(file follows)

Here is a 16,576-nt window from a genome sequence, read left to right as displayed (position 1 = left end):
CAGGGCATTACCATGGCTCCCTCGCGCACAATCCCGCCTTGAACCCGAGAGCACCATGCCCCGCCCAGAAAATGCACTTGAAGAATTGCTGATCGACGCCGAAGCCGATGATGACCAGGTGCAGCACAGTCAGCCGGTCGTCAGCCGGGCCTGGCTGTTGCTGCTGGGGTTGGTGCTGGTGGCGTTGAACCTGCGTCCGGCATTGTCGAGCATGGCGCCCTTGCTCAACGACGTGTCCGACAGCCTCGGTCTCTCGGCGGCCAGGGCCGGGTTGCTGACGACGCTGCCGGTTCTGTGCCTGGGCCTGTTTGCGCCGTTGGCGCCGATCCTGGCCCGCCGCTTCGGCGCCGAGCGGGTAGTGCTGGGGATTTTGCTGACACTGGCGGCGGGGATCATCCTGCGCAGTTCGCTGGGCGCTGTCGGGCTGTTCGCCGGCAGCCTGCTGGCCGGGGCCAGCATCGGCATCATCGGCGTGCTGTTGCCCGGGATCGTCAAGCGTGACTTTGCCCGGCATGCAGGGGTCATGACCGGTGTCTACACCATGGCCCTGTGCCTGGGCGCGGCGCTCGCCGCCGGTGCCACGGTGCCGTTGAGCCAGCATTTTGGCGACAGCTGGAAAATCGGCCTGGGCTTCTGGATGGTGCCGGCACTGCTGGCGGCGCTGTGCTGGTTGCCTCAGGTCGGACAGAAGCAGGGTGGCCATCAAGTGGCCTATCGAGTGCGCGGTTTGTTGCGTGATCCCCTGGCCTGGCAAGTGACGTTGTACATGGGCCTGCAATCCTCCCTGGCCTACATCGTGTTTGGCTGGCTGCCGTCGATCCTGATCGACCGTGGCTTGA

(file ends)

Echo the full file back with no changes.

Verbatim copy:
Here is a 16,576-nt window from a genome sequence, read left to right as displayed (position 1 = left end):
CAGGGCATTACCATGGCTCCCTCGCGCACAATCCCGCCTTGAACCCGAGAGCACCATGCCCCGCCCAGAAAATGCACTTGAAGAATTGCTGATCGACGCCGAAGCCGATGATGACCAGGTGCAGCACAGTCAGCCGGTCGTCAGCCGGGCCTGGCTGTTGCTGCTGGGGTTGGTGCTGGTGGCGTTGAACCTGCGTCCGGCATTGTCGAGCATGGCGCCCTTGCTCAACGACGTGTCCGACAGCCTCGGTCTCTCGGCGGCCAGGGCCGGGTTGCTGACGACGCTGCCGGTTCTGTGCCTGGGCCTGTTTGCGCCGTTGGCGCCGATCCTGGCCCGCCGCTTCGGCGCCGAGCGGGTAGTGCTGGGGATTTTGCTGACACTGGCGGCGGGGATCATCCTGCGCAGTTCGCTGGGCGCTGTCGGGCTGTTCGCCGGCAGCCTGCTGGCCGGGGCCAGCATCGGCATCATCGGCGTGCTGTTGCCCGGGATCGTCAAGCGTGACTTTGCCCGGCATGCAGGGGTCATGACCGGTGTCTACACCATGGCCCTGTGCCTGGGCGCGGCGCTCGCCGCCGGTGCCACGGTGCCGTTGAGCCAGCATTTTGGCGACAGCTGGAAAATCGGCCTGGGCTTCTGGATGGTGCCGGCACTGCTGGCGGCGCTGTGCTGGTTGCCTCAGGTCGGACAGAAGCAGGGTGGCCATCAAGTGGCCTATCGAGTGCGCGGTTTGTTGCGTGATCCCCTGGCCTGGCAAGTGACGTTGTACATGGGCCTGCAATCCTCCCTGGCCTACATCGTGTTTGGCTGGCTGCCGTCGATCCTGATCGACCGTGGCTTGA